Body mass estimates of hominin fossils and the evolution of human body size
Mark Grabowski et al. in Journal of Human Evolution
How an animal interacts with the natural world - its energy requirements, home-range size, social organization, relative brain size, locomotion, and many other characteristics - is directly related to its body size. Thus, understanding the biology and evolution of extinct organisms, including species in our own lineage, requires accurate estimates of body size. The last major review of hominin body size based on postcranial traits was more than 20 years ago. Since that time, numerous fossils have been discovered, fossil attributions have been clarified, and methods improved. Understanding the evolution of hominin body size is particularly pertinent at this time as a number of recent high- profile papers on the origins of our genus are based on estimates of body size that directly or indirectly draw from that 20 year old analysis.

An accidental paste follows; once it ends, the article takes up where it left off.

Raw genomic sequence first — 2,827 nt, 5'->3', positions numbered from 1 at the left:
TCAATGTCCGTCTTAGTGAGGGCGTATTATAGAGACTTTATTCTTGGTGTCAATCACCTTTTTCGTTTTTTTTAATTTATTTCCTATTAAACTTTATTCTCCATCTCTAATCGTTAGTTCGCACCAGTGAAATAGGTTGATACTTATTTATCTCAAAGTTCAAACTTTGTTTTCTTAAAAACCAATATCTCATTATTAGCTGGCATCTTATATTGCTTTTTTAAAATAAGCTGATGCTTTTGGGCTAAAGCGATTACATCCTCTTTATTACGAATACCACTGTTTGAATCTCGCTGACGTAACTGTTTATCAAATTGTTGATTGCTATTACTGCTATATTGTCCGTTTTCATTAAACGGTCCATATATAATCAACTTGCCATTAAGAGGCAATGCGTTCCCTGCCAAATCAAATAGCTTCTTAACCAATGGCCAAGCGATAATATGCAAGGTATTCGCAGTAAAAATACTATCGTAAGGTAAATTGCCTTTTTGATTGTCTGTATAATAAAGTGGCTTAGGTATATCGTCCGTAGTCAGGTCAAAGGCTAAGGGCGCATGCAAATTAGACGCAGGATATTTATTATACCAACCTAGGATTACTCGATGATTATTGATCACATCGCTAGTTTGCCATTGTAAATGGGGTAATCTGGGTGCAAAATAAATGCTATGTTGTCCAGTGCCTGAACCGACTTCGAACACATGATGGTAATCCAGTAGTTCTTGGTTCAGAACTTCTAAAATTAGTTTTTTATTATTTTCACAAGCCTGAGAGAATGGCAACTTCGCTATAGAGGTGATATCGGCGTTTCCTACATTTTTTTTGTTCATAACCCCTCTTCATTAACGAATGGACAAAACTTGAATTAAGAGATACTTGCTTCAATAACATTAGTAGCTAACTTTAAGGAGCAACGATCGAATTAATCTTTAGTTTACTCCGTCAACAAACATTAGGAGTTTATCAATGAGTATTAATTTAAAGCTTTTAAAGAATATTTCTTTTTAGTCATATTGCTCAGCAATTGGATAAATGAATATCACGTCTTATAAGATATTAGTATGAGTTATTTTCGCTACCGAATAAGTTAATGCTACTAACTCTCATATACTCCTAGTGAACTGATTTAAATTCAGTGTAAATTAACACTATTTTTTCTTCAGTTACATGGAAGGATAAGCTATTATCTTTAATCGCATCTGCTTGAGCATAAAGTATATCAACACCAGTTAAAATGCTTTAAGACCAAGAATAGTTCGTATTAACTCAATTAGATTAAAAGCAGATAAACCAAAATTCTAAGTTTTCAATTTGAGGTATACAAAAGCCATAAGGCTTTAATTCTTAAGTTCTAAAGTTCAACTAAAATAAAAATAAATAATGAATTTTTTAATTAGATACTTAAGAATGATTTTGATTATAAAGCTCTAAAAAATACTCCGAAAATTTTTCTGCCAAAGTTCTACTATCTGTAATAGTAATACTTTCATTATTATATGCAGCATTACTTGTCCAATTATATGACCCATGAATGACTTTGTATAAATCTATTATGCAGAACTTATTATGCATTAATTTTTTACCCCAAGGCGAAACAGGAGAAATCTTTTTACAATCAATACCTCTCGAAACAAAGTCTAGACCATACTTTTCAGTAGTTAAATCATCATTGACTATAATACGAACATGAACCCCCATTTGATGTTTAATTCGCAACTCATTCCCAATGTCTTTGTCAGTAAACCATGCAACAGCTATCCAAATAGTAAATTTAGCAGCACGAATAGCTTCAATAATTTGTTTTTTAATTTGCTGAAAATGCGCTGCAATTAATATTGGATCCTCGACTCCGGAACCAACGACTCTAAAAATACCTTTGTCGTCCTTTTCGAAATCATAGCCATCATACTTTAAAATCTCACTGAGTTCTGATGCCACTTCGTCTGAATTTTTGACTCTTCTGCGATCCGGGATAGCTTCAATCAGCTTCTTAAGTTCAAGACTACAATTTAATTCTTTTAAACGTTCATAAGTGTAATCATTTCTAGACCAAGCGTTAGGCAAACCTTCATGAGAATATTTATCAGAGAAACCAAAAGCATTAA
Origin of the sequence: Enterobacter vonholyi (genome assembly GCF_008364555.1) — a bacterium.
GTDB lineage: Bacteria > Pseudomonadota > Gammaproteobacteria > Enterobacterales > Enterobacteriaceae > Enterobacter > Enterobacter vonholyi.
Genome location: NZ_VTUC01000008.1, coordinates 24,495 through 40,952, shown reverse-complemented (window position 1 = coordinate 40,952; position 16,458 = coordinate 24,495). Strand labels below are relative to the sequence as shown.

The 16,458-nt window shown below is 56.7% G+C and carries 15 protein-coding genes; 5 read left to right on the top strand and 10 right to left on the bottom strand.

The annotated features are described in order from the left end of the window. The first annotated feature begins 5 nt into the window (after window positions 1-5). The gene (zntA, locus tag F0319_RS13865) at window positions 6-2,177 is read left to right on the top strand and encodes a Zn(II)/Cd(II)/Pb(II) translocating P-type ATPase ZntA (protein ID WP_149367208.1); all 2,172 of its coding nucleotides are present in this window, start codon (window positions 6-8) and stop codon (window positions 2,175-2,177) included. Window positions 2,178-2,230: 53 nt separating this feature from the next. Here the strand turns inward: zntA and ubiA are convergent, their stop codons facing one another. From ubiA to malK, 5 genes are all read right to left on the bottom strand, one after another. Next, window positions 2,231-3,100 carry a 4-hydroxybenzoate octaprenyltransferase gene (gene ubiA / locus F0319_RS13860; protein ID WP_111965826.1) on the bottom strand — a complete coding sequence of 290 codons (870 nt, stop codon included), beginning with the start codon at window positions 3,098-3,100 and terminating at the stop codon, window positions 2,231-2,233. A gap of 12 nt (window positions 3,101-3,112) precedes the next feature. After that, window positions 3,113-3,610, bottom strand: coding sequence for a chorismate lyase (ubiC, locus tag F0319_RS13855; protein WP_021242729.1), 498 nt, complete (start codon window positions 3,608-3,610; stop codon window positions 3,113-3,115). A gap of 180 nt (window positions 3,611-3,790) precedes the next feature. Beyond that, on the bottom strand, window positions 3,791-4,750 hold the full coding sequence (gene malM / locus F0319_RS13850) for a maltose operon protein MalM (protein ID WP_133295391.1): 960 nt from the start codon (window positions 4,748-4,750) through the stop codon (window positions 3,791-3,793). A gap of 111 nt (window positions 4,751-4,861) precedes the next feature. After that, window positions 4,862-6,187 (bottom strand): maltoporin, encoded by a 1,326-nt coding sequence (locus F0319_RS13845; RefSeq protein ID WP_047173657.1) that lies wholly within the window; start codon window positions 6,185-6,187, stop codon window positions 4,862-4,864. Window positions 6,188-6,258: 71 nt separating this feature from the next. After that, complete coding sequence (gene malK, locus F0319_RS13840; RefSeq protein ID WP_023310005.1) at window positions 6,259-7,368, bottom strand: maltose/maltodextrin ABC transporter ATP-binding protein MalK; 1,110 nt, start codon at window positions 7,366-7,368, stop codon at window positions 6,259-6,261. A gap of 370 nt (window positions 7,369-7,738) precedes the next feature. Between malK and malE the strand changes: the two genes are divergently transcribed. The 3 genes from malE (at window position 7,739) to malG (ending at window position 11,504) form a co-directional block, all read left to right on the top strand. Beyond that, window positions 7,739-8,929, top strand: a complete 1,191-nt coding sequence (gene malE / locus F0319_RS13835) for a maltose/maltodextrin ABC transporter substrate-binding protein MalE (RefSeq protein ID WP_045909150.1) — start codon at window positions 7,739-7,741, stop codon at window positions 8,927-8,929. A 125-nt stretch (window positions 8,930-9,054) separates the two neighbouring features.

Here, we present the most comprehensive and thoroughly vetted set of body mass estimates, species averages, and species averages by sex for fossil hominins to date. Our results show early hominins were generally smaller-bodied than previously thought, but also that some Au. afarensis reached body masses equivalent to that of large H. erectus - findings that challenge numerous evolutionary hypotheses on the origins of our genus based on an increase in body size. In addition, our results suggest it is very unlikely that early H. erectus had a level of dimorphism comparable to that seen in modern humans Thus, evolutionary models based on a significant reduction in dimorphism in this taxon should be reevaluated.